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|Monday, April 11, 2011|
BY BILL CONERLY
Every business leader should understand the role that cities play in economic, and corporate, growth. A good way to get that understanding is Ed Glaeser's new book, The Triumph of Cities.
• Business opportunities ("Fred's company is looking for a new marketing firm.")
It's also where many people come to trade. Going to the city means that there will be specilized resources (goods, services, employees) available for purchase, as well as companies and people who may want your highly specialized service. Adam Smith started the Wealth of Nations talking about the wonders of specialization, then explained that the specialization is limited by the size of the market. (Small towns might support a baker and a blacksmith, but not a bookbinder or tool and dye maker.)
McKenzie Quarterly has an interesting set of articles and interactive maps about Global Cities of the Future.
Business strategy lessons about cities: Whether you are located in a big city, a suburb or a small town, keep in mind the communication needed to advance your firm. Employees up and down the organization need to meet with other people: customers, suppliers, and even competitors. Don't neglect people in seemingly unrelated businesses. It's not unusual for companies in one industry to learn a trick from other industries. In big cities, a lot of this happens naturally. However, it can always be improved. If your business is located in a suburb or small town, senior management should try to facilitate and encourage interaction between employees and other business people.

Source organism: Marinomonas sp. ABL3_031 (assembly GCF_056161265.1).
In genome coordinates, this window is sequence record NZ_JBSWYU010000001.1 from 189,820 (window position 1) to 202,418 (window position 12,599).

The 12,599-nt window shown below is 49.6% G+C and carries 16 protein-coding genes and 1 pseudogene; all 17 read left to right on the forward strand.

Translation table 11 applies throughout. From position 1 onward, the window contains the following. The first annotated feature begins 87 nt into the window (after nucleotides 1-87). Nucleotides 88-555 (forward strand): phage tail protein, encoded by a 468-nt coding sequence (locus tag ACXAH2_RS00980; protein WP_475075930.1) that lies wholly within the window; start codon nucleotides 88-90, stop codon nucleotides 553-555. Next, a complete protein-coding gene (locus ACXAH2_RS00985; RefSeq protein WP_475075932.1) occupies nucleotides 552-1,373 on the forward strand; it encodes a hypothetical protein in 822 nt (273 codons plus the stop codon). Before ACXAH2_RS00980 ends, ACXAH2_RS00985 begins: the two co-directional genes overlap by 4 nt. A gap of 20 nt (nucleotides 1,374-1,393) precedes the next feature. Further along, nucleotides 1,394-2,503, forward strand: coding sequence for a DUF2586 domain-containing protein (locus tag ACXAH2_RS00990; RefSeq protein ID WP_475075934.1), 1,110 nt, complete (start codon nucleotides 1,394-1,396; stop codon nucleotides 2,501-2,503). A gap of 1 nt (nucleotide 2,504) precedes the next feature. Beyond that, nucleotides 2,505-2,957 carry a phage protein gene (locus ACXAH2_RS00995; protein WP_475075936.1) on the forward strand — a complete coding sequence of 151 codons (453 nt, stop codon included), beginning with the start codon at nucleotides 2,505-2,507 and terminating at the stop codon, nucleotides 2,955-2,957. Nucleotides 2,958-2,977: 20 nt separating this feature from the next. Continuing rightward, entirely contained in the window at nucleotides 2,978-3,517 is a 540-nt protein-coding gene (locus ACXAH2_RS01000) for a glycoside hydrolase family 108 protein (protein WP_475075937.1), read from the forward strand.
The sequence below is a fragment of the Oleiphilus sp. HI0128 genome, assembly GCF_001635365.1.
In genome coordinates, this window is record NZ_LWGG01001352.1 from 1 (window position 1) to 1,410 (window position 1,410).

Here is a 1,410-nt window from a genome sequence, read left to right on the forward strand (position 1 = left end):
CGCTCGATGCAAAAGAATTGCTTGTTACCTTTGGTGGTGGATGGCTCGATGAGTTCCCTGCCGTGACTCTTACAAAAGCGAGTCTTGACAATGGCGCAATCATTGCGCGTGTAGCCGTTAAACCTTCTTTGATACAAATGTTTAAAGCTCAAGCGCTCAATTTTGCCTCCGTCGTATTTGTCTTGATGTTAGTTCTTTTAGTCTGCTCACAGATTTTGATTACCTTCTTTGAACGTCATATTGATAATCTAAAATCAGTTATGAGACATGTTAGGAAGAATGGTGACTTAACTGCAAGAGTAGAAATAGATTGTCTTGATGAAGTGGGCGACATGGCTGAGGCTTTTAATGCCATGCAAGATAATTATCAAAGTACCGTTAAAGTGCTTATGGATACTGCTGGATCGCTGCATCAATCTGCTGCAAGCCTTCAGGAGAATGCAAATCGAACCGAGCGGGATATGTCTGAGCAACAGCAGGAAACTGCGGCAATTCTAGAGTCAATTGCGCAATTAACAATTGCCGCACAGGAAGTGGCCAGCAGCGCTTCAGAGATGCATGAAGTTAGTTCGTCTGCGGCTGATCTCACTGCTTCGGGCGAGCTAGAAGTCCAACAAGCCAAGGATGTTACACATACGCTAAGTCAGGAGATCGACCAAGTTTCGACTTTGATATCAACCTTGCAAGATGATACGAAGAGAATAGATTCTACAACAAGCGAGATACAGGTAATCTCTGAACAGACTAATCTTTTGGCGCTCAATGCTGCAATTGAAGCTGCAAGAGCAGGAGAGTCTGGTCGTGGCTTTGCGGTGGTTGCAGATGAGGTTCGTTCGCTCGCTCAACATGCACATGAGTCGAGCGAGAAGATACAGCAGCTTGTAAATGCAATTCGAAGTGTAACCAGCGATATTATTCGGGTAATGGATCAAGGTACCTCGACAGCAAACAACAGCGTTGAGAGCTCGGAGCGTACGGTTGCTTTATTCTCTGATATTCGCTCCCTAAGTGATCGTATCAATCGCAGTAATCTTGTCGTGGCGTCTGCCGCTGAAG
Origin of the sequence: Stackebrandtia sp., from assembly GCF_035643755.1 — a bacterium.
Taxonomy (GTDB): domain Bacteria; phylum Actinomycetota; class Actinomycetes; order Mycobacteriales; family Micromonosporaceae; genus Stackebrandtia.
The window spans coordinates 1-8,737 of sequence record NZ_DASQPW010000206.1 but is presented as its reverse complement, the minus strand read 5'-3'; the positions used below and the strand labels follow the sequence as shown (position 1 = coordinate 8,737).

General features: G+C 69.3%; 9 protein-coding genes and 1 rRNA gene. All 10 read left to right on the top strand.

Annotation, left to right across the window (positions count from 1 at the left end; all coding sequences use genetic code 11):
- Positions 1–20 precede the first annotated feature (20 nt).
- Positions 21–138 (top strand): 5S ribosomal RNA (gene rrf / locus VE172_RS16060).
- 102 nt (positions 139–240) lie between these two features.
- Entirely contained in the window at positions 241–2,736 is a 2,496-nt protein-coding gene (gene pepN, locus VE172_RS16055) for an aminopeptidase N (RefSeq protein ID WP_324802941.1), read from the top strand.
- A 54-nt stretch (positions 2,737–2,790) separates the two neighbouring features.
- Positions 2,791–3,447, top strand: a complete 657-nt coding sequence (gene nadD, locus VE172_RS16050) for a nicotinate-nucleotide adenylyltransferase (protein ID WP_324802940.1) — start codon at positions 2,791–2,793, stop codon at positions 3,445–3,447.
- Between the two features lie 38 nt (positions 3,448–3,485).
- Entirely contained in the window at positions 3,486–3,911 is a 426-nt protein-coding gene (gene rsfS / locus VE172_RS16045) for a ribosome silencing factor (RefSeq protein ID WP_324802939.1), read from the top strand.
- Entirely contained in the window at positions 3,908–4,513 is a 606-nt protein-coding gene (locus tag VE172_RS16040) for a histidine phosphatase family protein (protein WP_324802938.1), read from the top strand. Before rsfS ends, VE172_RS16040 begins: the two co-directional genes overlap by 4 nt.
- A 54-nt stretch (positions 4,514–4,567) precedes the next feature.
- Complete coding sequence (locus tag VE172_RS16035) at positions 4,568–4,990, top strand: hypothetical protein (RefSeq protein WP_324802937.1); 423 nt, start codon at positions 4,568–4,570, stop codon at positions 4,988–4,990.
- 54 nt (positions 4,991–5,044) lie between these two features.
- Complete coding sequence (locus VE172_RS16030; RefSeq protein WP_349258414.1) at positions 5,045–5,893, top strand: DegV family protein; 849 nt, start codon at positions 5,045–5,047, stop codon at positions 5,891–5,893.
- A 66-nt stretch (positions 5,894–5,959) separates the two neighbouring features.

One idea for stimulating thought and discussion: bring in someone to meet with your senior management team and present ideas about the business challenges and opportunities that he sees in the world. It will broaden your team's horizons.
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A new report highlights how Oregon bankers are giving back to their communities.
Since 1932 Tidewater Transportation & Terminals (operating as Tidewater Barge Lines and Tidewater Terminal Company) has operated a multicommodity transportation and terminal company based in Vancouver, Washington. The friendly expression on the company’s shipping containers reflects the attitude of about 330 safety and community-conscious employees but belies how complicated the barge business really is.
The Port of The Dalles has run marine facilities since the 1930s, but they are part of a larger mission to strengthen the local economy. They focus on regional economic development with a strong bent toward adding good-paying jobs in high tech, manufacturing and other industries.
Thinking about an MBA? Join us for our upcoming Wine & Cheese Information Session to learn more about Concordia University's MBA program.
Providing attendees with unique taste of the Northwest Reception.
CFM Strategic Communications turns 25 this year and is celebrating with a revamped website, special events for firm alumni and clients, a special-label wine and a list of 25 stories about its client work over the past quarter century.